Dr. Nathalie Edmond Trains Practices on Being Antiracist | FP 48

Dr. Nathalie Edmond Trains Practices on Being Antiracist | FP 48

Are you a group practice owner seeking to teach your clinicians invaluable skills in social justice? How can we begin to have difficult conversations with compassion? Where does one begin to do the work?

In this podcast episode, Whitney Owens speaks with Dr. Nathalie Edmond about training practices on being antiracist.

Meet Dr. Nathalie Edmond

Dr. Nathalie Edmond is a licensed clinical psychologist and an experienced yoga teacher. She has been in the therapy world for twenty years. Dr. Edmond specializes in the treatment of trauma from a mind-body-spirit approach. Social justice is centered in her work. She has a variety of trainings on diversity and inclusion and developing an anti-racist identity.

She has been consulting with practices, yoga studios, and small groups on how to infuse anti-racism work into personal and systemic transformation. She enjoys bringing a mindful and compassionate approach to difficult conversations to help everyone awaken and be free. She is the owner of a group practice in Ewing, NJ called Mindful and Multicultural Counseling.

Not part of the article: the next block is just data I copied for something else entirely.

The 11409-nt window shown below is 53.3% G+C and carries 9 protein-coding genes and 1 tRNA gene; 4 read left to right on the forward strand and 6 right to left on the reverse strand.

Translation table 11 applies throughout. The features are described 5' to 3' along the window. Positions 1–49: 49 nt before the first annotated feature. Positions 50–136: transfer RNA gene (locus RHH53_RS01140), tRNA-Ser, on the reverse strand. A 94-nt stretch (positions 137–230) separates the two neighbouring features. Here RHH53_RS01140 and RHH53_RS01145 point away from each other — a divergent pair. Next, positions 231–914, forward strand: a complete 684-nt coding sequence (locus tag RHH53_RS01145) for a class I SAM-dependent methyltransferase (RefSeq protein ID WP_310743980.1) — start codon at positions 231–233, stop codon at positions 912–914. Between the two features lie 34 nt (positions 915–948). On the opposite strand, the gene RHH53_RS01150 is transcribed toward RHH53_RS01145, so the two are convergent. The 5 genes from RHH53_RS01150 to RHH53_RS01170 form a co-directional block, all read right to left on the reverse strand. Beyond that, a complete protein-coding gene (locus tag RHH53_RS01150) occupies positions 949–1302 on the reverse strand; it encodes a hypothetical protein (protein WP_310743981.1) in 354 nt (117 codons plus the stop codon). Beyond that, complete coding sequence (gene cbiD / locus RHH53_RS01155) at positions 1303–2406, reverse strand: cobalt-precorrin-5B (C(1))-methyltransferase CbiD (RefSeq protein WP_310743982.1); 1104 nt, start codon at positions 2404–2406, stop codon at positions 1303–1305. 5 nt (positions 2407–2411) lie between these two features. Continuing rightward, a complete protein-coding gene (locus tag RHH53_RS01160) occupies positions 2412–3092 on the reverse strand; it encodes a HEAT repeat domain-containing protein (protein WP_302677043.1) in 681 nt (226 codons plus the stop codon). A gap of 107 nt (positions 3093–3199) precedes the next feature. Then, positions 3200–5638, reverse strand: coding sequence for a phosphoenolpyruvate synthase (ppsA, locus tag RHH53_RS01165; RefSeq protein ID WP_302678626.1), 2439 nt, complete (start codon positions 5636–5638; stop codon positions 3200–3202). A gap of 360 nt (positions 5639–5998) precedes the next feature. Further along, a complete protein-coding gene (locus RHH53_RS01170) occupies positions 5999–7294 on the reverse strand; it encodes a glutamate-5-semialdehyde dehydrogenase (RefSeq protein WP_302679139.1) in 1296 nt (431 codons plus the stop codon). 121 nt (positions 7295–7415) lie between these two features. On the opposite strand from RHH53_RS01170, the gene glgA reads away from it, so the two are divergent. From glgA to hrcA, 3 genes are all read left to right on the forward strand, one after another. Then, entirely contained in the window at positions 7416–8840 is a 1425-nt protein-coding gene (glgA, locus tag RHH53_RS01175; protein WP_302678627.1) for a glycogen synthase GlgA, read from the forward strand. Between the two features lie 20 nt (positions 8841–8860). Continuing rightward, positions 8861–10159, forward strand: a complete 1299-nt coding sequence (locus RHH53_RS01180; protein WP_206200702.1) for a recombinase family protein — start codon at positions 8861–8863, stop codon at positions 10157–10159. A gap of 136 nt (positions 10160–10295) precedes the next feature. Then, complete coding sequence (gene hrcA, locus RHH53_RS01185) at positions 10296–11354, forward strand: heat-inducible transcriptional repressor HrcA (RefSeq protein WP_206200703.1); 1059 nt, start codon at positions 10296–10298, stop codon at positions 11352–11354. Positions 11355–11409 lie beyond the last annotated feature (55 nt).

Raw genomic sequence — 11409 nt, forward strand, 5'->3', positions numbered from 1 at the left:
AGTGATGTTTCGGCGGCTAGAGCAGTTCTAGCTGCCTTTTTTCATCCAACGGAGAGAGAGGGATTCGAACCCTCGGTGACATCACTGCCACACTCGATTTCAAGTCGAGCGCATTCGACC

Visit Nathalie’s website and connect on Facebook, YouTube, and Instagram.

In This Podcast

Summary

  • Tips and insights for group practices on how to encourage antiracism discussions
  • How Nathalie cares for herself amongst this work
  • Different resources that Nathalie provides
  • Nathalie’s advice to Christian counselors

Tips and insights for group practices on how to encourage antiracism discussions

The first step is to acknowledge that people are socialized from within a society that is built on anti-blackness, that whiteness held most of the power throughout history, and that slavery and the enslavement of black people is what the United States of America was built upon.

If we move away from this binary system of ‘you’re racist you’re bad’ and ‘you’re not racist you’re good’ to racism as a continuum and that sometimes we do it on an individual basis, but even with us leading really good lives that we founded on taking care of all beings, the system is built to be unequal.